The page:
International Equities

Pyrford International discusses COVID-19's impact on its portfolio positioning

Recent volatility has provided the opportunity to make two changes to the portfolio allocation.
March 2020

Pyrford International


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The initial outbreak of pneumonia cases was reported to the WHO on December 31, 2019 with the WHO declaring a global health emergency on January 30, 2020. The initial market reaction was predominantly focused on the tourism industry in Asia with airlines, restaurants and hotels selling off as well as luxury goods companies. We don’t have exposure to these industries but we are looking at those stocks where the valuation has become more attractive since they sold off.

The acceleration in cases of the coronavirus outside of China heightened uncertainty and caused the market to selloff on February 24, 2020. Up until this point the global market reaction had been relatively muted meaning valuations had not moved to a point that, in our opinion, justified a change to our positioning. However, following Saudi Arabia’s announcement that they will increase supply by 2.5 million barrels a day markets plummeted due to concerns on the finances of oil-producing countries and on the potential for corporate debt defaults in the energy sector. The energy sector was already facing headwinds of weak global growth before Saudi Arabia’s announced that they will increase supply by 2.5 million barrels a day. Note that the oil stocks we own are integrated oil majors and operate at the lower end of the production cost curve, meaning they remain profitable at lower oil prices, so they are somewhat shielded. In addition they are integrated oil companies, meaning they have both upstream (exploration & production) and downstream (refining) operations which provides a hedge compared to outright upstream oil companies. In a low oil price environment the volume pickup in the downstream business offsets a reduction in activity in the upstream. We do expect the oil price to recover and take some comfort in the oil futures curve that is pricing in a gradual price recovery.

Outside of domestic Chinese production and demand concerns, there is the broader global economic impact to consider. During previous health emergencies emanating from Asia, China represented only 4% of the global economy. China now represents 16% meaning an economic slowdown in China will weigh heavier on global demand and trade. There is scope for China to implement stimulus measures such as cutting reserve requirements at banks or fiscal stimulus but these needs to be balanced with the fact that the Chinese economy does carry more debt than it did in the past. As of today it looks like China is coming out from the outbreak from a health point of view, so we would expect the Chinese economy to return to relatively normal shortly.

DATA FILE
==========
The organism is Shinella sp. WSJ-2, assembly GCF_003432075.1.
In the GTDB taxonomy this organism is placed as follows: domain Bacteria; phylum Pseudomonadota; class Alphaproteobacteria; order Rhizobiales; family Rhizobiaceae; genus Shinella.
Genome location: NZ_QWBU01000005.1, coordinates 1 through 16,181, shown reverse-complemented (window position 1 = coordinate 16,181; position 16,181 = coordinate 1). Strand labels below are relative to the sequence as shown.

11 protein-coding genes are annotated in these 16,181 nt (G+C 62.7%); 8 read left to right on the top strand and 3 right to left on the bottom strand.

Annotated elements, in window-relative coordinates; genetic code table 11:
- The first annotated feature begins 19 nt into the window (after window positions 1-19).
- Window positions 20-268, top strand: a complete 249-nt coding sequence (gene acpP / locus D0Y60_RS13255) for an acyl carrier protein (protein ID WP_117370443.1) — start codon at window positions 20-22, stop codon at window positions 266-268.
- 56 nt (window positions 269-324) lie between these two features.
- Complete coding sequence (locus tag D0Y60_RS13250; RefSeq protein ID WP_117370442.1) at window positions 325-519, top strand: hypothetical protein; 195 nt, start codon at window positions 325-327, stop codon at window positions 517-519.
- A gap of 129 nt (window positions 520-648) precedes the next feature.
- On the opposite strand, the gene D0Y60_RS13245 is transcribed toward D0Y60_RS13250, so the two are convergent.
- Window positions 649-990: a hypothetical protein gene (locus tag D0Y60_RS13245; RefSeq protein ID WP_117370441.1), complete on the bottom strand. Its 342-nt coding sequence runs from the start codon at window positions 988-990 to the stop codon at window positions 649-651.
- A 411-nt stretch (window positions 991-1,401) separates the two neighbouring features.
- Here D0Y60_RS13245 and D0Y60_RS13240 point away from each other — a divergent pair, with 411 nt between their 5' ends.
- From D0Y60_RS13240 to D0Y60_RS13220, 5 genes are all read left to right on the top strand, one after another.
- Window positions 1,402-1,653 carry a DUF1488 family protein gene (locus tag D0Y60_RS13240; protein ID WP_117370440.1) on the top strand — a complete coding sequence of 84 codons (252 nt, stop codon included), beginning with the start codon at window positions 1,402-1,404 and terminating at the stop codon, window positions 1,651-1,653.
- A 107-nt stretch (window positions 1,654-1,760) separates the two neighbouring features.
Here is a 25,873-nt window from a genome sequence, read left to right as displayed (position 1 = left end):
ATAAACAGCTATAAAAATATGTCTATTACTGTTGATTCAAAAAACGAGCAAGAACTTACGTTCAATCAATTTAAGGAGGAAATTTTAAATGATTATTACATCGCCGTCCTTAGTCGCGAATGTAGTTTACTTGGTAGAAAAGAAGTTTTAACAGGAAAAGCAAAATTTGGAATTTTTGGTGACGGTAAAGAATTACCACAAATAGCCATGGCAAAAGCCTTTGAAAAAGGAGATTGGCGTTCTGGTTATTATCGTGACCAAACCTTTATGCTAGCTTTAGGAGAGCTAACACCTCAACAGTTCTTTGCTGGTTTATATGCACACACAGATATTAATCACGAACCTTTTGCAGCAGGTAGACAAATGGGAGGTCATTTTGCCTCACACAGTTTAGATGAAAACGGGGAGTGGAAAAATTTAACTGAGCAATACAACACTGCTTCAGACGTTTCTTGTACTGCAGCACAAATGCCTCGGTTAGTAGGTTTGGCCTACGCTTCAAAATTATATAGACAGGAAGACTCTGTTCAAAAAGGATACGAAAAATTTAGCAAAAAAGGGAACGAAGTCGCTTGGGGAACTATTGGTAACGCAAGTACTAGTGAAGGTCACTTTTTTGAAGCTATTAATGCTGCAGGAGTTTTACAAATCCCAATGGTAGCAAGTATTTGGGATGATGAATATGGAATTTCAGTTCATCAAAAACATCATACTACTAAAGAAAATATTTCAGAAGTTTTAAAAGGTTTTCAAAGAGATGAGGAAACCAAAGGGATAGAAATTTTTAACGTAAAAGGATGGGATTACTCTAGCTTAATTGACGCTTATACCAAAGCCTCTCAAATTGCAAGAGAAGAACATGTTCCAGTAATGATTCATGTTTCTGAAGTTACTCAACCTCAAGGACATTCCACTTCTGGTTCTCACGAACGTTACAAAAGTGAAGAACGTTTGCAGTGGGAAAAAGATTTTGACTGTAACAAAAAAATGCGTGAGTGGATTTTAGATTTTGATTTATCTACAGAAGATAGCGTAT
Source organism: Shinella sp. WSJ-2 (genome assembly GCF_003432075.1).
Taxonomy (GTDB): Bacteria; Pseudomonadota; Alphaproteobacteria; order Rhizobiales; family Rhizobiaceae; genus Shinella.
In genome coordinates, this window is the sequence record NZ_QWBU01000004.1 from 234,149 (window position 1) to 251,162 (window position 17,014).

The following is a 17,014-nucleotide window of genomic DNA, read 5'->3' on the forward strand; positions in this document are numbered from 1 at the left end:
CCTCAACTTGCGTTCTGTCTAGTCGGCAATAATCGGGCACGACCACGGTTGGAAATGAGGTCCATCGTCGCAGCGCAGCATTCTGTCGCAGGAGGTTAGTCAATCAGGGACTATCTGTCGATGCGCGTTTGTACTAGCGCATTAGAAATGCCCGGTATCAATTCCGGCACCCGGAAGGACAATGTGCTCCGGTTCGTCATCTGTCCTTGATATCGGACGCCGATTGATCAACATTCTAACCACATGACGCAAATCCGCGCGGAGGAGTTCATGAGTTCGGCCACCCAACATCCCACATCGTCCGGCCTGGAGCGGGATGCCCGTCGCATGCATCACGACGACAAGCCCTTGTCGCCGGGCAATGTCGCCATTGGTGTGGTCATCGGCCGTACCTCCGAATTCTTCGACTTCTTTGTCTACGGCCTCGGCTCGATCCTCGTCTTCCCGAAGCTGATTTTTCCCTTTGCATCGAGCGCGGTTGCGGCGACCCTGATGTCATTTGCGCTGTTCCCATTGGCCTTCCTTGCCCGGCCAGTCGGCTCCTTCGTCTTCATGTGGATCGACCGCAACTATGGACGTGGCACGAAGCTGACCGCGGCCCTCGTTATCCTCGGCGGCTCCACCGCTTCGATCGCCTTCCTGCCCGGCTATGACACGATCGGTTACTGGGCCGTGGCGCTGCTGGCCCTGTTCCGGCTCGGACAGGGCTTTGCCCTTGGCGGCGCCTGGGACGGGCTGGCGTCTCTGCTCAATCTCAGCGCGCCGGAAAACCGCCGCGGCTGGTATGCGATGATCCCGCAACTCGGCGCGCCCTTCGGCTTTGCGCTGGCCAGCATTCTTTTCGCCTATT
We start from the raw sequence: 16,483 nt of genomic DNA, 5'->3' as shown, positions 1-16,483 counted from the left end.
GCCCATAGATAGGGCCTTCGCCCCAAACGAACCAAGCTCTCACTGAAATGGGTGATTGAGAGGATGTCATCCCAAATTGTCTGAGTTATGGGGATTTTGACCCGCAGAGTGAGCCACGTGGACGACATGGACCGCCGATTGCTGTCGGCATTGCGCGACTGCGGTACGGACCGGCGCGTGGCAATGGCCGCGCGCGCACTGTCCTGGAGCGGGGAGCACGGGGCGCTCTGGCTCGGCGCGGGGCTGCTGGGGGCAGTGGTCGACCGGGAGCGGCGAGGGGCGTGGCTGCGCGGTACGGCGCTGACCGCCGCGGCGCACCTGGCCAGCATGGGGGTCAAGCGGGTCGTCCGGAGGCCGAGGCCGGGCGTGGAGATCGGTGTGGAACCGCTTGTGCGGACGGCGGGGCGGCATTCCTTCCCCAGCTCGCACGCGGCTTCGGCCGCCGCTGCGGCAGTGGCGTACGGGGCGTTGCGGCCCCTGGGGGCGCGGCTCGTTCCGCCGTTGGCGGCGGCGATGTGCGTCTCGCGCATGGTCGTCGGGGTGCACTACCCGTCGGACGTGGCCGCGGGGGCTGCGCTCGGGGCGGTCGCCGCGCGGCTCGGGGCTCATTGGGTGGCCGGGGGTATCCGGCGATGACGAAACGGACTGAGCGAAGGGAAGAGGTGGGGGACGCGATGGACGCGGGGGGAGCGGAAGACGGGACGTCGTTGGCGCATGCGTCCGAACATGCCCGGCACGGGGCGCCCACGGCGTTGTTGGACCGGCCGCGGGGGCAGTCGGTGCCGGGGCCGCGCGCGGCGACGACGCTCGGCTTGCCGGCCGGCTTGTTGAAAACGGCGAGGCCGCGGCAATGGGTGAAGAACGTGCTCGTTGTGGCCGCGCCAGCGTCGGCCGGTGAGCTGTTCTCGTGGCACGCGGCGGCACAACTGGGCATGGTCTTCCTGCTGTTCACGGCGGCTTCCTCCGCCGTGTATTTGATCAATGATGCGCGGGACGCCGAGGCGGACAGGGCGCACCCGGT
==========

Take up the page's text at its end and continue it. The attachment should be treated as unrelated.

As the epicenter has now moved to Europe and the US we are seeing very strong responses from governments – the first consequence of this has been massive demand destruction. People are being told to stay at home and not travel or even full lockdowns – predictably any sector exposed to this has collapsed. This is being offset by central banks throwing their last remaining instruments at this. We have already seen the Fed cut rates to zero though the market reaction was not a positive one. Yesterday Bank of England reduced rates to 0.1% which is the lowest ever. It seems unlikely that this will stem the tide. This will be swiftly followed by huge fiscal spending. It’s probably too early to say when and at what level this might stabilize markets. But a bottom will be found and we think there is the potential for equities to enter the end of 2020 on a more positive footing. Key to this will be earnings guidance from company management teams who are still digesting recent events.

Pyrford International Stock Fund update

We had for a while believed that the strong performance in 2019 meant that increased uncertainty could lead to weakness in equity markets. Markets are most vulnerable when valuations are expensive and markets have been in expensive territory for several years. Whilst the coronavirus may have been the catalyst that has caused markets to correct, our positioning reflected the value opportunities available coming into this were scarce. Recent volatility has provided the opportunity to make two changes to the portfolio allocation.